array based queue or a linked list based queue. Either way, you will be using pointers since each student
is saved in a struct student, which is referenced by way of a pointer.
Laptop Waiting Line:
As mentioned, as soon as a student enters the Registrar’s office, they must stand in line to check out a
laptop. You will implement this line as a queue. The choice is yours as to whether this will be an array
based queue or a linked-list based queue. Either way, you will be using pointers since each student is
saved in a struct student, which is referenced by way of a pointer.
Stacks of Laptops:
The laptops are to be stored in a stack and are identified by their unique serial number. Therefore, you
will implement this as a stack. The input file will have a list of laptops at the beginning which will be
placed into the stack. This is constant over the whole simulation – i.e.: no new laptops are added after
the beginning. However, the order in which they are stored in the stack will surely change, just as the
order of trays in a cafeteria change. Some students will use the laptops longer than others (because of
mistakes during registration), resulting in the laptops being placed back on the stack at variable times.
Note: the laptop stack will NOT reset to its original state after each simulated day. Rather, the order of
the laptops, at the end of any given day, will be the order for the start of the next day. The choice is yours
as to whether this will be an array based stack or a linked-list based stack.
Laptop Return Line:
The laptop return line will also be implemented as a queue. Again, the choice is yours as to whether this
will be an array based queue or a linked-list based queue.
Completed Registrations:
Successful registrations will be saved into an ordered linked-list, which will be ordered alphabetically
(by last name and then by first name). Although students may have the same last name or the same first
name, it is guaranteed that all students have a unique first and last name combination. All registrations
in this linked list must be erased on a daily basis at the time of printing the daily summary. We’ll just
assume they get saved into a master UCF database (beyond the scope of this assignment).
And now the nuts and bolts:







When a student arrives at the Registrar’s office, that student immediately enters the laptop checkout
line (during the same minute).
Once at the front of the laptop check-out line, you can only leave this line once a laptop is available.
So even if you are at the front of the line, if no laptops are available, you will not leave the line. Let’s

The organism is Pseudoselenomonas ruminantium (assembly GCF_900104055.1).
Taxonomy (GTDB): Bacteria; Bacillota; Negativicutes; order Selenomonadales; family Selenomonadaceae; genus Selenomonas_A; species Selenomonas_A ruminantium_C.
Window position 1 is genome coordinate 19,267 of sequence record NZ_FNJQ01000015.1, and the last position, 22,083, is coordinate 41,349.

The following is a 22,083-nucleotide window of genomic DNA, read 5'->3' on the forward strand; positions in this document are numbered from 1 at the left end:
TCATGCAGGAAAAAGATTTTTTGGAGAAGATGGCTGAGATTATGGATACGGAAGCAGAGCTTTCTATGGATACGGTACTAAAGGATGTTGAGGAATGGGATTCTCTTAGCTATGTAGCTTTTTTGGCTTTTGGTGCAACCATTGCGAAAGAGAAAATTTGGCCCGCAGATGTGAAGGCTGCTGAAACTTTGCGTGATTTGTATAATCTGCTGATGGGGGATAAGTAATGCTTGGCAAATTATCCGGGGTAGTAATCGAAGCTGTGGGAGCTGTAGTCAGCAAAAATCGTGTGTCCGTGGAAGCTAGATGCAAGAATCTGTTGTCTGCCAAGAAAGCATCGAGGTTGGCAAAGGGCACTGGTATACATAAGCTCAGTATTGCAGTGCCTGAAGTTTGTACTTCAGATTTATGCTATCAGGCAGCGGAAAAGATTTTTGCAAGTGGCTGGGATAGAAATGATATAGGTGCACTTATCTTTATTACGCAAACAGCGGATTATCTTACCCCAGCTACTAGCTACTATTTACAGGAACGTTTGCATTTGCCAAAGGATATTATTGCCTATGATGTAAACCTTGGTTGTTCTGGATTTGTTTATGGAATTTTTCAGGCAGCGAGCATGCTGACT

say a laptop becomes available at 12:20 PM, then, also at 12:20 PM, you will leave the laptop line
and work with the LDM to check out a laptop, which then takes one minute, as described below,
resulting in your getting the laptop at 12:21 PM.
The “brief interaction” with the LDM takes one minute; meaning, it takes one minute to get a laptop.
So if you arrive at 4:30 PM and find an empty laptop line, and even if laptops are available, you will
not actually get your laptop until 4:31 PM.
As such, a maximum of one laptop is dispensed every minute. So even if three students arrive at 1:12
PM, they will all enter the laptop line at 1:12 PM, and if all five laptops are available, the first student
will get a laptop at 1:13 PM, the second at 1:14 PM, and the third at 1:15 PM.
If a student gets a laptop at 4:31 PM, they will “finish” registering and will enter the laptop return
line at 4:36 PM.
The “brief interaction” with the LRM also takes one minute; meaning, it takes one minute to confirm
successful registration and return the laptop. So if you are at the front of the laptop return line at 4:40
PM (with no mistakes on the registration), you will return the laptop and leave the Registrar’s office
at 4:41 PM.
On the flipside, if you are at the front of the laptop return line at 4:40 PM and you have mistakes, you
still have this “brief interaction” with the LRM who informs you of said mistakes. You then start
your second (and final) five minute registration session at 4:41 PM.




At a given minute, you could end up with a student taking a laptop from the stack and a student, who
is finished, placing a laptop on the stack. So we need a rule: always process the student returning
the laptop before processing the student taking a laptop.
Also, at a given minute, two students could be trying to enter the laptop return line at the same time.
This could occur when a student, who had a mistake and had to spend another five minutes, finishes
their second five minutes at the same time that another student finishes their original five minutes.
So we need a rule: if more than one student is trying to enter the laptop return line at a given minute,
always enqueue, first, the student who has the earliest enterTime (the student who has been
at the office the longest).
Students can arrive at the Registrar’s office up until 4:59 PM. You are guaranteed that no student
arrive after this time.
Although the Registrar’s office officially closes at 5:00 PM, the office does stay open to finish the